A 50-episode adaptation of “A Dream of Red Mansions” was rolled in 2010. Although it got high ratings it was slammed in the press and loathed by many viewers. [Source: Raymond Zhou, China Daily, July 23, 2010]
Raymond Zhou wrote in the China Daily, “Most people who hate the new version cite the fact that it is different from the 1987 TV series, which is constantly on air and has become something of a classic in itself.”
“Li Shaohong, director of the current series, is a serious filmmaker with a feminine touch. She is the first one to put “dream” into A Dream of Red Mansions. The eerie music and the uneven pacing of sequences are subtle hints of the nature of the story. She also restores the framework of the mammoth work that actually constitutes its philosophical and religious underpinnings. In most other versions, the prelude with a Buddhist and a Taoist monk is discarded as superstition.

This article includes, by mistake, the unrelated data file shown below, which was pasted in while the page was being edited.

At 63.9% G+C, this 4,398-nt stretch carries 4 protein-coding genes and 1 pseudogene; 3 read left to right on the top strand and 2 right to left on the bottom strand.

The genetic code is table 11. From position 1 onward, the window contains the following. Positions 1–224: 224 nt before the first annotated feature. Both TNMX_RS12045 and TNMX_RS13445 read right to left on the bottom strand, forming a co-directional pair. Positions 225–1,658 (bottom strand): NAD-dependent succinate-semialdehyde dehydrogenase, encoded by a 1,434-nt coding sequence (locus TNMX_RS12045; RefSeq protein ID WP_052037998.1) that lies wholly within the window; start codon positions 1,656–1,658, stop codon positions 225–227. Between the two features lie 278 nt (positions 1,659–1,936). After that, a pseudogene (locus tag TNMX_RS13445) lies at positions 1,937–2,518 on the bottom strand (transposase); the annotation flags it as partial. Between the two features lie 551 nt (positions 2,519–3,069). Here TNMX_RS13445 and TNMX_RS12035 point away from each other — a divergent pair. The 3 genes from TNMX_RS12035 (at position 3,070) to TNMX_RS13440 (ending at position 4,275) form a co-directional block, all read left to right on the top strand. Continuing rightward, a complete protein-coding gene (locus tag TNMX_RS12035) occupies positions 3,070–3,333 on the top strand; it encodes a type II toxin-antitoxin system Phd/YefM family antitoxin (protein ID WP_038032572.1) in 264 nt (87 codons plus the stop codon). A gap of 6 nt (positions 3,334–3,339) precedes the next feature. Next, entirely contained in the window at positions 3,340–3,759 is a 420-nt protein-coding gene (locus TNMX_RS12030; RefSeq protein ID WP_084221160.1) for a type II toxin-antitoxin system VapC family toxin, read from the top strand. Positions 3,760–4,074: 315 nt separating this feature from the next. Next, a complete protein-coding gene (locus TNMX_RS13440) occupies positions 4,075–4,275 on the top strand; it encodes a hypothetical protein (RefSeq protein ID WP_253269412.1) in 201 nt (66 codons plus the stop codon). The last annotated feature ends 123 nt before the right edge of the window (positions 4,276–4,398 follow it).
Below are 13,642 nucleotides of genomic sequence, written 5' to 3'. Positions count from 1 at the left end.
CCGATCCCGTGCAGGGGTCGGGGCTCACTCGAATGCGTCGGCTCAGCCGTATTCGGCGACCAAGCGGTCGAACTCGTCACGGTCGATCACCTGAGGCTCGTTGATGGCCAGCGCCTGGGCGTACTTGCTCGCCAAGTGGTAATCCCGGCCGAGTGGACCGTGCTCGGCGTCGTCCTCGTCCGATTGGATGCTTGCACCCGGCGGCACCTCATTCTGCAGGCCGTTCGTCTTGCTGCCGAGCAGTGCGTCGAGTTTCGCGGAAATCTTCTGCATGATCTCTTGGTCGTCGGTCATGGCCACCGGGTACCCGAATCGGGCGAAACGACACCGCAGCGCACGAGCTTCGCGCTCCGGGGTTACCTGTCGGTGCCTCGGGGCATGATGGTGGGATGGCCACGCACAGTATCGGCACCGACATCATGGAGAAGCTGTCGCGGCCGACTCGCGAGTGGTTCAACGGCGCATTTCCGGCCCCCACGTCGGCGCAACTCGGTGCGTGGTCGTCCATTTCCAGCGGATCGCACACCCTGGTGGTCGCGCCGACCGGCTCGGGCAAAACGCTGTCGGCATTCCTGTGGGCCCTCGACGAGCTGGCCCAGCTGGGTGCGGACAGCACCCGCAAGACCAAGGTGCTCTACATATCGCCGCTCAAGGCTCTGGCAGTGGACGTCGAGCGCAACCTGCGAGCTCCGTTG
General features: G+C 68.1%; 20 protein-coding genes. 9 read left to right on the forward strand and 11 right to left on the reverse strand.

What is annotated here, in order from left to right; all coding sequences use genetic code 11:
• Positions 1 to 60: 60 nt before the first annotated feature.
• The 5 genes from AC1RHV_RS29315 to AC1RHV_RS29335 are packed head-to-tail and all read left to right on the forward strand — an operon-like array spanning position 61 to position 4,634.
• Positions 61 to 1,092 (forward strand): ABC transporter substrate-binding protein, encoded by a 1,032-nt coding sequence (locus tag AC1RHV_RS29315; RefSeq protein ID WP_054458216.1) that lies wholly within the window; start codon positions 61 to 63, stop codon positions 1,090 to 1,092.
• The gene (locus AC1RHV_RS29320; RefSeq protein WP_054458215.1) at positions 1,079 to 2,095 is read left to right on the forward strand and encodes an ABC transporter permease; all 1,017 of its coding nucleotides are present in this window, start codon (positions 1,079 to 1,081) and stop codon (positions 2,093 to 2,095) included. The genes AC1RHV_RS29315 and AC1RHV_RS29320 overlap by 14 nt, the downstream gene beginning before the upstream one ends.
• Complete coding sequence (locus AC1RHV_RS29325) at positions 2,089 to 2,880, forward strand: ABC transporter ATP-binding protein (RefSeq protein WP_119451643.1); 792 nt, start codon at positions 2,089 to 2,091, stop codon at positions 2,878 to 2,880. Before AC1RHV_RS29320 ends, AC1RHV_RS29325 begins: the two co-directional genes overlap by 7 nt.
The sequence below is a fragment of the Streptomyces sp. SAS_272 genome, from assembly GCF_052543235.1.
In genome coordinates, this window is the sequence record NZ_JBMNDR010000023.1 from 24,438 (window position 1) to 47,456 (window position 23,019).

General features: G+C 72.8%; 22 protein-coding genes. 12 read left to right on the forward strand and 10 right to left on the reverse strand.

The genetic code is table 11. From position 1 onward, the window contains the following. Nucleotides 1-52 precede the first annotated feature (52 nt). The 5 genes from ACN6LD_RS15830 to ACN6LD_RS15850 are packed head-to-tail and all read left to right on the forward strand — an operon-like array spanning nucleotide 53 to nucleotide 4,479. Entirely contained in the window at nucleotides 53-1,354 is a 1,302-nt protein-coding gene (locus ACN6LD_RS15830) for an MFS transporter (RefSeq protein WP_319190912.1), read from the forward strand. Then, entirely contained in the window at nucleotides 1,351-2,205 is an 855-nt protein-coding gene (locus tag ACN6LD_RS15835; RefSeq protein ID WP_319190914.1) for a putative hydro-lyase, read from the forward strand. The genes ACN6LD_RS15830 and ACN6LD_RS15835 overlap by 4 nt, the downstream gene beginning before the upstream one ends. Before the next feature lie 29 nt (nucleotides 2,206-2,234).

Great Northern Wilderness
“Great Northern Wilderness” (“Bei Da Huang” ) is a 20-part television series set during the Korean War, focusing on the lives and loves of young people in the northern part of the country in the 1950s. Compared with other periods in China's modern history, there have been very few dramas focusing on this era. [Source: Cheng Anqi, China Daily, December 4, 2008]
In the early 1950s “China's large population and the breakout of Korean War caused food shortages. This led to about 100,000 retired service people and hundreds of thousands of young people answering the call by the Chinese government to resettle in the wild lands of northern China and farm the land there. The creator of the show said, “It is the selfless spirit and dedication of the farm workers that are the most admirable of all, as they have devoted their lives and risked untold hardship to build an agricultural miracle.”
The new series is a love triangle, in which a battle veteran (Zhu Yawen) falls in love with a girl (Liang Linlin), who strongly resembles his dead fiance, a victim of the civil war. The young lady, however, falls for another soldier, who escorts her to the wasteland from city capital.